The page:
|The first excerpt represents the element of Air. It speaks of mental influences and the process of thought, and is drawn from Madame Firmiani by Honore de Balzac:
Saint-Germain, among the Listomeres, the Lenoncourts, and the
Vandenesses, he heard so much gossip, so many facts and falsities,
about Madame Firmiani that he resolved to be presented to her under
the name of de Rouxellay, that of his estate in Touraine. The astute
old gentleman was careful to choose an evening when he knew that
Octave would be engaged in finishing a piece of work which was to pay
him well,--for this so-called lover of Madame Firmiani still went to
her house; a circumstance that seemed difficult to explain. As to
Octave's ruin, that, unfortunately, was no fable, as Monsieur de
Bourbonne had at once discovered.
Monsieur de Rouxellay was not at all like the provincial uncle at the
|The second excerpt represents the element of Fire. It speaks of emotional influences and base passions, and is drawn from Eugenie Grandet by Honore de Balzac:
your father's honor. Adieu! You will always have a faithful friend
in your cousin
The president smiled at the exclamation which the ambitious young man
could not repress as he received the documents.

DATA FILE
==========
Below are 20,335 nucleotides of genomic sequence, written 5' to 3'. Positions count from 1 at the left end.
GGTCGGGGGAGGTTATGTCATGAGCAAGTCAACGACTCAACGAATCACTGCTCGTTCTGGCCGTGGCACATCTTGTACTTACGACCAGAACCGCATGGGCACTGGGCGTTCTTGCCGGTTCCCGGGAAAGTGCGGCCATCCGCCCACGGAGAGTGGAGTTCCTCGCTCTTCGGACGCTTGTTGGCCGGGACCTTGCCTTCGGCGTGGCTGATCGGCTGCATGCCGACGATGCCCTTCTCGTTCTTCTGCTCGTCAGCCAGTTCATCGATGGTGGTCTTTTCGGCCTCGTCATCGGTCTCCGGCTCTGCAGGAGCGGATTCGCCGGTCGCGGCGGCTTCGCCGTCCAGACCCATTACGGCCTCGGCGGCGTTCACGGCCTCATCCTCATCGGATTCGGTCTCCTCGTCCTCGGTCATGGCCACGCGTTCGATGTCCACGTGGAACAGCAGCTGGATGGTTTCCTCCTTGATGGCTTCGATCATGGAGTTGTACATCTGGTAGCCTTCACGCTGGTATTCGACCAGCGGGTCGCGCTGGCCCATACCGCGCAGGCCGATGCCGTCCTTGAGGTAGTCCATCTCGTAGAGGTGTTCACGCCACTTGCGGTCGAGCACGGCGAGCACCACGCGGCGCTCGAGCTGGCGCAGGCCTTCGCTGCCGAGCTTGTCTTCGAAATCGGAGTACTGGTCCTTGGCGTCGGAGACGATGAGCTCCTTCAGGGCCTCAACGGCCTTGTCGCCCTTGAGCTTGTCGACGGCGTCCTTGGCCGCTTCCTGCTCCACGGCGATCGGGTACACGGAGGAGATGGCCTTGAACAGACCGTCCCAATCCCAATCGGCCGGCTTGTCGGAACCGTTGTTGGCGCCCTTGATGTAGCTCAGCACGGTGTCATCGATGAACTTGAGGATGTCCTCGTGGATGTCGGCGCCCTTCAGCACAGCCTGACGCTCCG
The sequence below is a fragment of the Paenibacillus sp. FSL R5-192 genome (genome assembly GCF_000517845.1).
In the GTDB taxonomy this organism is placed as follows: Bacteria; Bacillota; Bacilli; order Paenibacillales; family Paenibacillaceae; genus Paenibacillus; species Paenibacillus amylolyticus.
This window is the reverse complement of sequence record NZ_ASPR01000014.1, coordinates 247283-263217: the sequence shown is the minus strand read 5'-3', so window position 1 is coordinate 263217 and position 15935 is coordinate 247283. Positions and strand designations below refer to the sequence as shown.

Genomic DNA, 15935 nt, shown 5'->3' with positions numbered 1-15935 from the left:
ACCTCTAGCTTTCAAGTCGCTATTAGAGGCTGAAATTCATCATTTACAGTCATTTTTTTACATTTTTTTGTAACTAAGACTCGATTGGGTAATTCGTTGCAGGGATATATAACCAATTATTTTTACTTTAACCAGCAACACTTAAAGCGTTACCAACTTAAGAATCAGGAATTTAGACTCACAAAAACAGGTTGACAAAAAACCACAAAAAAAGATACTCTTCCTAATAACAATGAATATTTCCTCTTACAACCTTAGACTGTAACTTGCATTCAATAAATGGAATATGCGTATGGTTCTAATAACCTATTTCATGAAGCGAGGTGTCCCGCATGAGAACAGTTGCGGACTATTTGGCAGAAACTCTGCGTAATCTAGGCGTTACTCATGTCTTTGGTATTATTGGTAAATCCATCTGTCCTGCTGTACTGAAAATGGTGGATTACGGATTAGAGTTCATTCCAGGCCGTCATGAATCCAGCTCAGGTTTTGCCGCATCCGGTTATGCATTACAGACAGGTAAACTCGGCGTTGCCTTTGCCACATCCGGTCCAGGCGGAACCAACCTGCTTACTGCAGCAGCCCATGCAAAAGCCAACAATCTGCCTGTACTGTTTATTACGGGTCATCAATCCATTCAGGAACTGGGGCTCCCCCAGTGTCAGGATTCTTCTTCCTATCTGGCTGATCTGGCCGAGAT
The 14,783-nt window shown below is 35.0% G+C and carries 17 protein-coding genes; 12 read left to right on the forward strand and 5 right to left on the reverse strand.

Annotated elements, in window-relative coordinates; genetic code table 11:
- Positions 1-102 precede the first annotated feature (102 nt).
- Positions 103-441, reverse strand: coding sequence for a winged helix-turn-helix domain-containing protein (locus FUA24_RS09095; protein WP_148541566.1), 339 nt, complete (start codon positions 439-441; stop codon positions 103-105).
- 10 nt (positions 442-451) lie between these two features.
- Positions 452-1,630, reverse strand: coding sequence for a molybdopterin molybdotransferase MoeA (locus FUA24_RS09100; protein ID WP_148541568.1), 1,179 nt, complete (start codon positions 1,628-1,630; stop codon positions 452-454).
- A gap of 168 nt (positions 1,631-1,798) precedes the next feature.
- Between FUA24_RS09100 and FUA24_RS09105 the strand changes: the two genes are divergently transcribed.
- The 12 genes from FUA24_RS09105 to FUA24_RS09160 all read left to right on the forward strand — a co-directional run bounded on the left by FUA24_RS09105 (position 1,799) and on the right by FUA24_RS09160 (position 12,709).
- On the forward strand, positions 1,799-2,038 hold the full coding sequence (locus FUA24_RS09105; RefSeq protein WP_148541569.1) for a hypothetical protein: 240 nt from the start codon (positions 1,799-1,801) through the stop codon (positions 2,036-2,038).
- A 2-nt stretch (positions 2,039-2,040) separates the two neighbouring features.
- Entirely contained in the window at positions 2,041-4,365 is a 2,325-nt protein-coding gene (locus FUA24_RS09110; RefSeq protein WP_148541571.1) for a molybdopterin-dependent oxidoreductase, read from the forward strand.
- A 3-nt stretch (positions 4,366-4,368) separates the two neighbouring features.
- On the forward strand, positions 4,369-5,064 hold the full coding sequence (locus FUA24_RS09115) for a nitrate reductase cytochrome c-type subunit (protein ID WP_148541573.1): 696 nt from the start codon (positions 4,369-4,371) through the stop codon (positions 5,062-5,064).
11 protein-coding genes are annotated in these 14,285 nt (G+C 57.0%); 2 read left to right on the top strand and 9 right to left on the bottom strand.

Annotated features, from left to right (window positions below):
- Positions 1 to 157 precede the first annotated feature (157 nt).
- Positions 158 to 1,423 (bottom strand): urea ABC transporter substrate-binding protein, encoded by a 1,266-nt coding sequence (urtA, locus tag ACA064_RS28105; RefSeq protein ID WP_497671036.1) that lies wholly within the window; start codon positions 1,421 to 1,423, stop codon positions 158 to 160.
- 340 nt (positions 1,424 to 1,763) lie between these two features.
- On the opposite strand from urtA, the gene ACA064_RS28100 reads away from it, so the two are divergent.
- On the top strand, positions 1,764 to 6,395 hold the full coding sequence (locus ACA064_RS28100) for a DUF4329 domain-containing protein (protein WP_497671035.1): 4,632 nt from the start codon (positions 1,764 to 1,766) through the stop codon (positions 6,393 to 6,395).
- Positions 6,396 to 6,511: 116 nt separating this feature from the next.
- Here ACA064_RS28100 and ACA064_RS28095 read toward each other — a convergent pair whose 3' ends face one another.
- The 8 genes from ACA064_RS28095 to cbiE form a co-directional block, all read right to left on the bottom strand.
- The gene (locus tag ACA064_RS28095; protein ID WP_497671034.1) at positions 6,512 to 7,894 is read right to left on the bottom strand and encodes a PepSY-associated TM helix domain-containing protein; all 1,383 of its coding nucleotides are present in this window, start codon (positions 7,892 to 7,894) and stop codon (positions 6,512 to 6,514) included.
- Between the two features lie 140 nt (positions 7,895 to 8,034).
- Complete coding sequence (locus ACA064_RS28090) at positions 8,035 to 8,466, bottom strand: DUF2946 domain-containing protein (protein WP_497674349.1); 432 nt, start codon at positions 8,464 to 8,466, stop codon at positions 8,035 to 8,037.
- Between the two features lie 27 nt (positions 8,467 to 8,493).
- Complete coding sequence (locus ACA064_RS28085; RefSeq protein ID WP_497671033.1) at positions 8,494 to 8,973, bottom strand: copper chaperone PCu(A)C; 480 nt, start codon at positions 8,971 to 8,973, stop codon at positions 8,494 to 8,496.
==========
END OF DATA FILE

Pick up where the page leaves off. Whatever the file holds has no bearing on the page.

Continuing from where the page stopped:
"We shall announce our marriages at the same time," remarked Monsieur
"Ah! you marry Eugenie? Well, I am delighted; she is a good girl.
But," added Charles, struck with a luminous idea, "she must be rich?"
"She had," said the president, with a mischievous smile, "about
nineteen millions four days ago; but she has only seventeen millions
|The third excerpt represents the element of Water. It speaks of pure spiritual influences and feelings of love, and is drawn from The Sportsman by Xenophon:
than that of a wrestler, and thrust forward his boar-spear."
 Cf. Hes. "Shield," 387; Hom. "Il." xii. 148: "Then forth rushed
the twain, and fought in front of the gates like wild boars that
in the mountains abide the assailing crew of men and dogs, and
charging on either flank they crush the wood around them, cutting
it at the root, and the clatter of their tusks waxes loud, till
one smite them and take their life away" (A. Lang).
From this extremity there is but one means of escape, and one alone,
for the luckless prisoner. One of his fellow-huntsmen must approach
with boar-spear and provoke the boar, making as though he would let
fly at him; but let fly he must not, for fear of hitting the man under
|The fourth excerpt represents the element of Earth. It speaks of physical influences and the impact of the unseen on the visible world, and is drawn from The Soul of Man by Oscar Wilde:
of them. And of these Christ was one.
'Know thyself' was written over the portal of the antique world.
Over the portal of the new world, 'Be thyself' shall be written.
And the message of Christ to man was simply 'Be thyself.' That is
the secret of Christ.
When Jesus talks about the poor he simply means personalities, just
as when he talks about the rich he simply means people who have not
developed their personalities. Jesus moved in a community that
allowed the accumulation of private property just as ours does, and
the gospel that he preached was not that in such a community it is
an advantage for a man to live on scanty, unwholesome food, to wear